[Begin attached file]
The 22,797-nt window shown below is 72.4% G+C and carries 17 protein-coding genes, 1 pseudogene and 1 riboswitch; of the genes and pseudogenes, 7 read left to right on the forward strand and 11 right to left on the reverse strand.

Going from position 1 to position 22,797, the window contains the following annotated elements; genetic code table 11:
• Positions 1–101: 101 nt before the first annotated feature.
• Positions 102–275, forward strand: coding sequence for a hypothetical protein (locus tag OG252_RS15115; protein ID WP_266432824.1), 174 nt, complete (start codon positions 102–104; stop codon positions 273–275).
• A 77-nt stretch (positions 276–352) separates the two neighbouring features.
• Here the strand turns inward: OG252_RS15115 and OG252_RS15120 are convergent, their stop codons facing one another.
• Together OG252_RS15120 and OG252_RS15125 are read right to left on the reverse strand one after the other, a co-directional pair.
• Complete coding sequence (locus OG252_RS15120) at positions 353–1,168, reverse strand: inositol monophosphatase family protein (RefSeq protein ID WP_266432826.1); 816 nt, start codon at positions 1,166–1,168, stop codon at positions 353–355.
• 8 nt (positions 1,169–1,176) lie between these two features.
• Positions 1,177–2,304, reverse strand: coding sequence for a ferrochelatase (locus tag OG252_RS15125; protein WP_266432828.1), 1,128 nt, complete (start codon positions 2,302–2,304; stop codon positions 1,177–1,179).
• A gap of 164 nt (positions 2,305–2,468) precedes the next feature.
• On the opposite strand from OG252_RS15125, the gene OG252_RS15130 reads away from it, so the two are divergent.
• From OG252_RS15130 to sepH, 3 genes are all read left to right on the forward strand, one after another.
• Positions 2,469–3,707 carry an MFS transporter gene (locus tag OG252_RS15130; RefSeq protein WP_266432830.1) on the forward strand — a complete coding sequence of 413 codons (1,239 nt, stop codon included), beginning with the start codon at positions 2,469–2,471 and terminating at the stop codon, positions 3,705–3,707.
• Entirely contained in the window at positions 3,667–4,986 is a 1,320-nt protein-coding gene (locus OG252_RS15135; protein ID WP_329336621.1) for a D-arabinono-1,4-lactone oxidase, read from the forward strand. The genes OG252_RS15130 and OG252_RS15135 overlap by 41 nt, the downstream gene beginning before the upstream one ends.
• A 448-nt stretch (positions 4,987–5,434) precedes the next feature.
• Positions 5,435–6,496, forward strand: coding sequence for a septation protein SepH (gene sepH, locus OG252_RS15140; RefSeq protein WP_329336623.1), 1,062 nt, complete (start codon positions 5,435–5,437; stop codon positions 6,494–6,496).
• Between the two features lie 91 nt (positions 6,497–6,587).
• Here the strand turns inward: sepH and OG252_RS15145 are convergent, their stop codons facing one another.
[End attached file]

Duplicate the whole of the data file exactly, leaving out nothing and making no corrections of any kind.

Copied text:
The 22,797-nt window shown below is 72.4% G+C and carries 17 protein-coding genes, 1 pseudogene and 1 riboswitch; of the genes and pseudogenes, 7 read left to right on the forward strand and 11 right to left on the reverse strand.

Going from position 1 to position 22,797, the window contains the following annotated elements; genetic code table 11:
• Positions 1–101: 101 nt before the first annotated feature.
• Positions 102–275, forward strand: coding sequence for a hypothetical protein (locus tag OG252_RS15115; protein ID WP_266432824.1), 174 nt, complete (start codon positions 102–104; stop codon positions 273–275).
• A 77-nt stretch (positions 276–352) separates the two neighbouring features.
• Here the strand turns inward: OG252_RS15115 and OG252_RS15120 are convergent, their stop codons facing one another.
• Together OG252_RS15120 and OG252_RS15125 are read right to left on the reverse strand one after the other, a co-directional pair.
• Complete coding sequence (locus OG252_RS15120) at positions 353–1,168, reverse strand: inositol monophosphatase family protein (RefSeq protein ID WP_266432826.1); 816 nt, start codon at positions 1,166–1,168, stop codon at positions 353–355.
• 8 nt (positions 1,169–1,176) lie between these two features.
• Positions 1,177–2,304, reverse strand: coding sequence for a ferrochelatase (locus tag OG252_RS15125; protein WP_266432828.1), 1,128 nt, complete (start codon positions 2,302–2,304; stop codon positions 1,177–1,179).
• A gap of 164 nt (positions 2,305–2,468) precedes the next feature.
• On the opposite strand from OG252_RS15125, the gene OG252_RS15130 reads away from it, so the two are divergent.
• From OG252_RS15130 to sepH, 3 genes are all read left to right on the forward strand, one after another.
• Positions 2,469–3,707 carry an MFS transporter gene (locus tag OG252_RS15130; RefSeq protein WP_266432830.1) on the forward strand — a complete coding sequence of 413 codons (1,239 nt, stop codon included), beginning with the start codon at positions 2,469–2,471 and terminating at the stop codon, positions 3,705–3,707.
• Entirely contained in the window at positions 3,667–4,986 is a 1,320-nt protein-coding gene (locus OG252_RS15135; protein ID WP_329336621.1) for a D-arabinono-1,4-lactone oxidase, read from the forward strand. The genes OG252_RS15130 and OG252_RS15135 overlap by 41 nt, the downstream gene beginning before the upstream one ends.
• A 448-nt stretch (positions 4,987–5,434) precedes the next feature.
• Positions 5,435–6,496, forward strand: coding sequence for a septation protein SepH (gene sepH, locus OG252_RS15140; RefSeq protein WP_329336623.1), 1,062 nt, complete (start codon positions 5,435–5,437; stop codon positions 6,494–6,496).
• Between the two features lie 91 nt (positions 6,497–6,587).
• Here the strand turns inward: sepH and OG252_RS15145 are convergent, their stop codons facing one another.